UK Turns to China to Boost Maritime Ties ahead of Brexit

The UK is steering its way to China to foster maritime ties ahead of the looming triggering of Article 50 which will lead to the break up of its unity with the European Union.

The split-up will require the UK to establish new trade relations as those made through the EU would not be valid any more potentially leaving the country’s maritime sector “high and dry”.

As a result, the UK maritime sector has embarked on a trade mission to China targeting the country’s investment potential. Namely, Maritime UK and the Department of International Trade (DIT) will lead a unique three-day trade mission to Shanghai at the end of March “to promote the UK as The World’s Maritime Centre, providing a complete package for global maritime business,” Maritime UK said.

As informed, the trade mission will be attended by senior industry and government leaders from both countries, including Shipping and Ports Minister, John Hayes MP, and Trade Minister, Mark Garnier MP, and it has been timed to coincide with the RMS Queen Mary 2’s visit to Shanghai during its East Asian tour.

Through partnership with government, the Shanghai trade mission is the first in a programme of international promotional activity to key target markets identified by industry.

The trade mission comes ahead of the UK Prime Minister’s scheduled visit to China in May.

“The UK and China are two of the world’s leading maritime powers, and this trade mission is designed to further strengthen relations between our two countries, delivering benefits for both markets,“ says David Dingle CBE, Chairman of Maritime UK.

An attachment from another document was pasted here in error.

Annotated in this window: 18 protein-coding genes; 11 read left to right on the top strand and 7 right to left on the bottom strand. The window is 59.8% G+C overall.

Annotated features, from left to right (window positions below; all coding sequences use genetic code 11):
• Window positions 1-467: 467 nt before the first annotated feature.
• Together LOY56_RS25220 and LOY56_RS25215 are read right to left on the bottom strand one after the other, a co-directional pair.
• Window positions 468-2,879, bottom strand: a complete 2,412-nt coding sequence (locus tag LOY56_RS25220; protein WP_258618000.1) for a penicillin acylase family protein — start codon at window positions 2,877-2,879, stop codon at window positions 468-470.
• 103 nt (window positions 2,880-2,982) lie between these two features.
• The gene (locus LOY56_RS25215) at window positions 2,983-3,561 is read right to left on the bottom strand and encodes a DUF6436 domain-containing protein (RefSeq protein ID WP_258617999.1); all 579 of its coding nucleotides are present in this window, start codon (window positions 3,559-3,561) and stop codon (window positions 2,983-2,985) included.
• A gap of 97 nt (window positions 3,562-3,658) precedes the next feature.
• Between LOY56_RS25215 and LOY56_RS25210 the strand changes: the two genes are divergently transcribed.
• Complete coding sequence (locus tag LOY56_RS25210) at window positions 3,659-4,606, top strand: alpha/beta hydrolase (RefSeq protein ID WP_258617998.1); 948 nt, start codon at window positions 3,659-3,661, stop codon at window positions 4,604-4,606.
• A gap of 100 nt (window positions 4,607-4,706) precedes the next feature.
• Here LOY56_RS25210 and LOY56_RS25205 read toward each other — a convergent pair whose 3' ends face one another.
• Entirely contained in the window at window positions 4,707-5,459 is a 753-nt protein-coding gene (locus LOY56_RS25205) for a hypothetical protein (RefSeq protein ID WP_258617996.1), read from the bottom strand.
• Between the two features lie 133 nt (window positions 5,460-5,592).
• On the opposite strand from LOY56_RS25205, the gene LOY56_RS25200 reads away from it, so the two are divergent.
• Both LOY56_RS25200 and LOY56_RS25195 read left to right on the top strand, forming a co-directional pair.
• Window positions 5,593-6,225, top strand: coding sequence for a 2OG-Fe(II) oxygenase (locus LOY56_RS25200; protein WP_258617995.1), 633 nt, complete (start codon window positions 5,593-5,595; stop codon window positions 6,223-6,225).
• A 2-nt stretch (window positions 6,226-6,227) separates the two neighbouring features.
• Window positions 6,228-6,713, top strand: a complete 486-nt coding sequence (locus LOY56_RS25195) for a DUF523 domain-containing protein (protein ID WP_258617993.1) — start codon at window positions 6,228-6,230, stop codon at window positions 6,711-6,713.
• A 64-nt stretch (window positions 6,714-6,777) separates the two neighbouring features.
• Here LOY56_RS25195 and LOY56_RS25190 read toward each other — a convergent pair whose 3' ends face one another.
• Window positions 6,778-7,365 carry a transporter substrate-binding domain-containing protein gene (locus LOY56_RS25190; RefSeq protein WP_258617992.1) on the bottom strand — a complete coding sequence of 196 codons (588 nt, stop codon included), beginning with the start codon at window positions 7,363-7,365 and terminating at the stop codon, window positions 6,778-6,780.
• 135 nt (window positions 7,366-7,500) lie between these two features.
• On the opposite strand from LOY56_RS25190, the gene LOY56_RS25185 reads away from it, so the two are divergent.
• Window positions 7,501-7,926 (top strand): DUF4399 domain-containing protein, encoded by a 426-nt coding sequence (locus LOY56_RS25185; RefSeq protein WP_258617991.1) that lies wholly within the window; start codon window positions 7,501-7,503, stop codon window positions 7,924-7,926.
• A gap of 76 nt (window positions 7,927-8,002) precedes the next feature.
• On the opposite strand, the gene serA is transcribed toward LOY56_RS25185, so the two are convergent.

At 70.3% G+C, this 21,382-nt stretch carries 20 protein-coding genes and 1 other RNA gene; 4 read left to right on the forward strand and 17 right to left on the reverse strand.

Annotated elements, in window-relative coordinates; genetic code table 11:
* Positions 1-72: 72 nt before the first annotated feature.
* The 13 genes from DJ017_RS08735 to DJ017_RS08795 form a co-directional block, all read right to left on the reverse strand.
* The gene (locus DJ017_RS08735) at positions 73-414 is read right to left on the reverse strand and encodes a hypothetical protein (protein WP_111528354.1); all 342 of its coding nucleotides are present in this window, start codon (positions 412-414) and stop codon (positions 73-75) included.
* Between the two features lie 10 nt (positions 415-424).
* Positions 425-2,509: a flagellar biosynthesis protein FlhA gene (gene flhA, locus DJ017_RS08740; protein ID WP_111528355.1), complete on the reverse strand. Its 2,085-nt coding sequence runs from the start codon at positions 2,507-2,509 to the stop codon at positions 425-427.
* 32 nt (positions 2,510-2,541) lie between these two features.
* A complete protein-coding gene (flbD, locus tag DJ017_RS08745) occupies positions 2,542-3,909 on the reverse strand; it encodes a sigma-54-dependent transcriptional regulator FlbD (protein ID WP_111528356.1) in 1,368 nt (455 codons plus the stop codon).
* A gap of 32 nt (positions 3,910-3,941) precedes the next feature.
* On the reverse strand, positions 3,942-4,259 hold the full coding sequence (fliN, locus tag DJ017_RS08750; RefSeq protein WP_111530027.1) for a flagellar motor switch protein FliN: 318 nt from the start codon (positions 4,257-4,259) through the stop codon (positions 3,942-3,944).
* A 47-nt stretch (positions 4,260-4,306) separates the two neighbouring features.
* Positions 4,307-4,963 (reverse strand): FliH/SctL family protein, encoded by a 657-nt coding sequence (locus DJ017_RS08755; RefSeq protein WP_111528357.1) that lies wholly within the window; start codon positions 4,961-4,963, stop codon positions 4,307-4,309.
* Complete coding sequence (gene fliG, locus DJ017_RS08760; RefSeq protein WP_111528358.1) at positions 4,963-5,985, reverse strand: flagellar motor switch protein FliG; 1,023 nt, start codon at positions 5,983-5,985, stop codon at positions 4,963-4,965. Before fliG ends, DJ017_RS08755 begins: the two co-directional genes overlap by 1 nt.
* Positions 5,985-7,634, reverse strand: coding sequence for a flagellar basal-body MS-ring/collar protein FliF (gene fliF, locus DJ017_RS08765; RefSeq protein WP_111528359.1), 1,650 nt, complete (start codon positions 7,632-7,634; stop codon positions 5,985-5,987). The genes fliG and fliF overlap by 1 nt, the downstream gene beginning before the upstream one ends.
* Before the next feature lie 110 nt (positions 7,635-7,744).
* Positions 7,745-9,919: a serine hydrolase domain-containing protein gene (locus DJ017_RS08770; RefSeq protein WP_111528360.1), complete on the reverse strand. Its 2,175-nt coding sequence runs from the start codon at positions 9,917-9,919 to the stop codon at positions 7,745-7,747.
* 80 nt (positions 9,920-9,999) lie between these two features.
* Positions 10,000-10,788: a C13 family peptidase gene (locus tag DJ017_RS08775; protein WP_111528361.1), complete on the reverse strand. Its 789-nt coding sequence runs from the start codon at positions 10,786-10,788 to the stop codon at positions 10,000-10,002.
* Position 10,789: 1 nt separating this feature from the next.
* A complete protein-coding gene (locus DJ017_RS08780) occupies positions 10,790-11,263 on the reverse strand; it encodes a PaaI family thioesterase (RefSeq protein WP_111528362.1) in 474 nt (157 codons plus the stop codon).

“As the UK triggers Article 50 and looks to a future outside the European Union, the maritime sector has a unique and critical role in ensuring the country makes a success of Brexit. With a resolve to increase exports and sign ambitious trade deals with countries across the world the maritime industry has a unique opportunity to make ‘Global Britain’ a reality, and it is ready to do so.”

During the visit Maritime UK and the DIT will be collaborating with the Pudong New Area to identify new maritime trade and investment opportunities for both the UK and China.

”A significant number of British companies are already working with China and we are looking forward to opening new chapters in these relationships, and beginning others,” Dingle added.

Following the Shanghai visit, the Maritime UK Chairman and Shipping and Ports Minister will visit Hong Kong to meet with the Hong Kong Shipowners Association.